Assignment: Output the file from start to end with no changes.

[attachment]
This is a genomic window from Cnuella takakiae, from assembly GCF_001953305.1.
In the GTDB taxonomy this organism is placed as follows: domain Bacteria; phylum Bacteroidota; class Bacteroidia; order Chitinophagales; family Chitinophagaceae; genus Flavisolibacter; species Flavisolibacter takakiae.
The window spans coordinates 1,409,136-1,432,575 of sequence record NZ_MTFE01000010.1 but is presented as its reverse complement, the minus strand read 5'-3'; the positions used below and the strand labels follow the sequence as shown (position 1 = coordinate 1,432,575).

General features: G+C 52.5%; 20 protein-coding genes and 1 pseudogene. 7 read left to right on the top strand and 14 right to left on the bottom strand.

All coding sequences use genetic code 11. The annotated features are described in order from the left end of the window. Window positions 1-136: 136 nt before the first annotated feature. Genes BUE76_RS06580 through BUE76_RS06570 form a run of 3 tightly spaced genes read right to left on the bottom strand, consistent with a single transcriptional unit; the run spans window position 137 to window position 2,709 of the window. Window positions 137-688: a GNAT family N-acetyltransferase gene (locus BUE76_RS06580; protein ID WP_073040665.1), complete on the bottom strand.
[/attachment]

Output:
This is a genomic window from Cnuella takakiae, from assembly GCF_001953305.1.
In the GTDB taxonomy this organism is placed as follows: domain Bacteria; phylum Bacteroidota; class Bacteroidia; order Chitinophagales; family Chitinophagaceae; genus Flavisolibacter; species Flavisolibacter takakiae.
The window spans coordinates 1,409,136-1,432,575 of sequence record NZ_MTFE01000010.1 but is presented as its reverse complement, the minus strand read 5'-3'; the positions used below and the strand labels follow the sequence as shown (position 1 = coordinate 1,432,575).

General features: G+C 52.5%; 20 protein-coding genes and 1 pseudogene. 7 read left to right on the top strand and 14 right to left on the bottom strand.

All coding sequences use genetic code 11. The annotated features are described in order from the left end of the window. Window positions 1-136: 136 nt before the first annotated feature. Genes BUE76_RS06580 through BUE76_RS06570 form a run of 3 tightly spaced genes read right to left on the bottom strand, consistent with a single transcriptional unit; the run spans window position 137 to window position 2,709 of the window. Window positions 137-688: a GNAT family N-acetyltransferase gene (locus BUE76_RS06580; protein ID WP_073040665.1), complete on the bottom strand.